Germany’s economy experienced zero growth in the second quarter of 2023, continuing its stagnation from the winter recession and solidifying its position as one of the weakest major economies in the world. This figure aligns with the initial estimate released in July, and when compared to the same period last year, the adjusted GDP contracted by 0.2%. The consecutive quarters of contraction meet the technical definition of a recession.
Carsten Brzeski, global head of macro at ING, expressed a pessimistic outlook for Germany’s economy in both the short-term and long-term. Weak purchasing power, reduced industrial orders, a slowdown in the Chinese economy, and the impact of a highly aggressive monetary policy tightening all contribute to the expectation of continued weak economic activity in Germany.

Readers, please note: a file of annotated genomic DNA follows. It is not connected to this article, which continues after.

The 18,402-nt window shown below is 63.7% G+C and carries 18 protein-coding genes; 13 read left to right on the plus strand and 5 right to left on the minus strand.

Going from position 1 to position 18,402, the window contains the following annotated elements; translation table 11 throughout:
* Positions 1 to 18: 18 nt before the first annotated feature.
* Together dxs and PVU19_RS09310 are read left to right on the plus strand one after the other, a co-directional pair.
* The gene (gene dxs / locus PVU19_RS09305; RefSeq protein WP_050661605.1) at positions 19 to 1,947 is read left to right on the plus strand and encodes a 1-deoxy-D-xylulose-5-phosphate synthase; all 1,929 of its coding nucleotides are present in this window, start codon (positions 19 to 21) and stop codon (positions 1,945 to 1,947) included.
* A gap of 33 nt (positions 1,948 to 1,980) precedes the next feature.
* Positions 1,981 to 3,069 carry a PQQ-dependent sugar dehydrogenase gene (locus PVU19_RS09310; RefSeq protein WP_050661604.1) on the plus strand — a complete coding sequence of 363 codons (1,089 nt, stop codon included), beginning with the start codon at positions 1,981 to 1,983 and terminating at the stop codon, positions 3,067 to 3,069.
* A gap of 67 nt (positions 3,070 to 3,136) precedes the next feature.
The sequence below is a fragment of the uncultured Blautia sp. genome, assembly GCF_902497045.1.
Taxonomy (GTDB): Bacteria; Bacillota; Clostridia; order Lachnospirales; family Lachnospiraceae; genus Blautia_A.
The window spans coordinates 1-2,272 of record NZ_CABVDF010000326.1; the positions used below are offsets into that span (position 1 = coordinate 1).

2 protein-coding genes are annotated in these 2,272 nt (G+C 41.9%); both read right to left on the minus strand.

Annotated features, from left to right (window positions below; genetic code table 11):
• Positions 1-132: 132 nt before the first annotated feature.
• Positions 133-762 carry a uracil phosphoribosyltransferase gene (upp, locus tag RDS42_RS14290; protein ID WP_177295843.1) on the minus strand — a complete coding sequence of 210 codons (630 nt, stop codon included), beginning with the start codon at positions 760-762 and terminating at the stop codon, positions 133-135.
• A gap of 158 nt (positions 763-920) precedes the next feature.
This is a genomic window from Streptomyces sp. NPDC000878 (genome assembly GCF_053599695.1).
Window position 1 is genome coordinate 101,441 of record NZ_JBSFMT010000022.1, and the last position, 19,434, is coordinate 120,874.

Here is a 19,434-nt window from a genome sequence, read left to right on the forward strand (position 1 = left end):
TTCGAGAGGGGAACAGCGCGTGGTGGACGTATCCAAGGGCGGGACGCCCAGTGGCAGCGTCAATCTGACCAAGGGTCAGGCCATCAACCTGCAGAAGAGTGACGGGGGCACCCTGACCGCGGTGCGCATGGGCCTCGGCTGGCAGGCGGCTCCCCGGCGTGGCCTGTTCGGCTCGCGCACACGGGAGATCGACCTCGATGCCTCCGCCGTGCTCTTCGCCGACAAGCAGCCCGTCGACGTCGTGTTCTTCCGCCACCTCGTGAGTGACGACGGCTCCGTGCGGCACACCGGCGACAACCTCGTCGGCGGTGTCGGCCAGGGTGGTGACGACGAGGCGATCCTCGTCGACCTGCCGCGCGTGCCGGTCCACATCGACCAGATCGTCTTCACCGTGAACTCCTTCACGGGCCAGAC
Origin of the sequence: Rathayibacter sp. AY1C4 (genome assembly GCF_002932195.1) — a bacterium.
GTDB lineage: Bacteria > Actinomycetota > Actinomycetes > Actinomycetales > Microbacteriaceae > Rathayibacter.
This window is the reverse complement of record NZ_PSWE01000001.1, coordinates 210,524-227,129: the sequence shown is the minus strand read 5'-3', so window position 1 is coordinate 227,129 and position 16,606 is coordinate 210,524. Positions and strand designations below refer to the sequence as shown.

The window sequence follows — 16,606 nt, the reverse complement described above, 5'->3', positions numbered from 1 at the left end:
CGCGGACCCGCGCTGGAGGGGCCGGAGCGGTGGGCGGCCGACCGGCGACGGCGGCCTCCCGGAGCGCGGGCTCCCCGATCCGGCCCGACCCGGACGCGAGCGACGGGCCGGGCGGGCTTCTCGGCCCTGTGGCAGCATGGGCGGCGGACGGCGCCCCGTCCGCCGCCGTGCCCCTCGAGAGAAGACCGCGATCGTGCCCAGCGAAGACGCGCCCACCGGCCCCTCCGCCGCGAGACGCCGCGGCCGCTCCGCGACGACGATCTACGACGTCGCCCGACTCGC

The data revealed that household consumption remained stagnant in the second quarter, while government spending increased by 0.1%. Capital investment showed modest growth, but exports experienced a 1.1% decline. Considering these factors, Pantheon Macroeconomics predicts that Germany’s GDP will contract by 0.2% in the third quarter before rebounding with a 0.4% growth in the fourth quarter. This would result in a 0.2% decline in Germany’s GDP for the year 2023.
Melanie Debono, senior Europe economist at Pantheon Macroeconomics, stated that if their forecasts for the other major eurozone economies are accurate, Germany will be the worst-performing among them. The Bundesbank’s monthly report suggested that economic output would mostly remain unchanged in the third quarter. While the resilient labor market, wage increases, and declining inflation may boost private consumption, industrial production is expected to remain weak due to sluggish foreign demand.